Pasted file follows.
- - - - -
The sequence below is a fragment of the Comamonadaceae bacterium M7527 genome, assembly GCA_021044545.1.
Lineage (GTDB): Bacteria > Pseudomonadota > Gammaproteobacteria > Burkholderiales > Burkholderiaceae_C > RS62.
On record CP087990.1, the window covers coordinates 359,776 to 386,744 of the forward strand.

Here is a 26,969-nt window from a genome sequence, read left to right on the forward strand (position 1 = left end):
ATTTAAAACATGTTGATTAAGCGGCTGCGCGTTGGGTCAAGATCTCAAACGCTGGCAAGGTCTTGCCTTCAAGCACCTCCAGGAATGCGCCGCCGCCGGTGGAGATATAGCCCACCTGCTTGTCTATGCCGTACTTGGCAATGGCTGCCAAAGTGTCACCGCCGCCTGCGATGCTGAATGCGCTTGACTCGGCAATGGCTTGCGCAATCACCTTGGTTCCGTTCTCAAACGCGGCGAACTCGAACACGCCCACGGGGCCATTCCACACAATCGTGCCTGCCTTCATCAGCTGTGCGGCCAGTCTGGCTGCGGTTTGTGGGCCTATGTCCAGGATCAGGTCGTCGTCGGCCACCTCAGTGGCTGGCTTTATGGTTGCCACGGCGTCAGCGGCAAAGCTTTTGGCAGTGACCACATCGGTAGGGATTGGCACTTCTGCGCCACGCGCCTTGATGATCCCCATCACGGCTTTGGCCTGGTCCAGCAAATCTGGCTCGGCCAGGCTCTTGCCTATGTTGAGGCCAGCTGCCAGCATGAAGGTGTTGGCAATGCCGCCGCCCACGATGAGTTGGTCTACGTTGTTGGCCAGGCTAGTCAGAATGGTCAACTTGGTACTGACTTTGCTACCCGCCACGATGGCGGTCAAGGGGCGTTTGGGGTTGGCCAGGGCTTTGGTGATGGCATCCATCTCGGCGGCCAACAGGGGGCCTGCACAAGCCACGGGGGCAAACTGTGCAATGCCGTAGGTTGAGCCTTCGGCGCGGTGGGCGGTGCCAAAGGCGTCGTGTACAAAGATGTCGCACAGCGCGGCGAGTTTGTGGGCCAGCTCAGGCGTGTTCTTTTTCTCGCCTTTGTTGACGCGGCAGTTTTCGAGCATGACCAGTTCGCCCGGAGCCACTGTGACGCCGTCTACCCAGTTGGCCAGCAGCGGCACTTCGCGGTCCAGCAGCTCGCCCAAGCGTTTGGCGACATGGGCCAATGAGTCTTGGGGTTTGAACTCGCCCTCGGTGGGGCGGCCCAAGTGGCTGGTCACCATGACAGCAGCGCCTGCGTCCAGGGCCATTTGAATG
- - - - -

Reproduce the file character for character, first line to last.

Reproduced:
The sequence below is a fragment of the Comamonadaceae bacterium M7527 genome, assembly GCA_021044545.1.
Lineage (GTDB): Bacteria > Pseudomonadota > Gammaproteobacteria > Burkholderiales > Burkholderiaceae_C > RS62.
On record CP087990.1, the window covers coordinates 359,776 to 386,744 of the forward strand.

Here is a 26,969-nt window from a genome sequence, read left to right on the forward strand (position 1 = left end):
ATTTAAAACATGTTGATTAAGCGGCTGCGCGTTGGGTCAAGATCTCAAACGCTGGCAAGGTCTTGCCTTCAAGCACCTCCAGGAATGCGCCGCCGCCGGTGGAGATATAGCCCACCTGCTTGTCTATGCCGTACTTGGCAATGGCTGCCAAAGTGTCACCGCCGCCTGCGATGCTGAATGCGCTTGACTCGGCAATGGCTTGCGCAATCACCTTGGTTCCGTTCTCAAACGCGGCGAACTCGAACACGCCCACGGGGCCATTCCACACAATCGTGCCTGCCTTCATCAGCTGTGCGGCCAGTCTGGCTGCGGTTTGTGGGCCTATGTCCAGGATCAGGTCGTCGTCGGCCACCTCAGTGGCTGGCTTTATGGTTGCCACGGCGTCAGCGGCAAAGCTTTTGGCAGTGACCACATCGGTAGGGATTGGCACTTCTGCGCCACGCGCCTTGATGATCCCCATCACGGCTTTGGCCTGGTCCAGCAAATCTGGCTCGGCCAGGCTCTTGCCTATGTTGAGGCCAGCTGCCAGCATGAAGGTGTTGGCAATGCCGCCGCCCACGATGAGTTGGTCTACGTTGTTGGCCAGGCTAGTCAGAATGGTCAACTTGGTACTGACTTTGCTACCCGCCACGATGGCGGTCAAGGGGCGTTTGGGGTTGGCCAGGGCTTTGGTGATGGCATCCATCTCGGCGGCCAACAGGGGGCCTGCACAAGCCACGGGGGCAAACTGTGCAATGCCGTAGGTTGAGCCTTCGGCGCGGTGGGCGGTGCCAAAGGCGTCGTGTACAAAGATGTCGCACAGCGCGGCGAGTTTGTGGGCCAGCTCAGGCGTGTTCTTTTTCTCGCCTTTGTTGACGCGGCAGTTTTCGAGCATGACCAGTTCGCCCGGAGCCACTGTGACGCCGTCTACCCAGTTGGCCAGCAGCGGCACTTCGCGGTCCAGCAGCTCGCCCAAGCGTTTGGCGACATGGGCCAATGAGTCTTGGGGTTTGAACTCGCCCTCGGTGGGGCGGCCCAAGTGGCTGGTCACCATGACAGCAGCGCCTGCGTCCAGGGCCATTTGAATG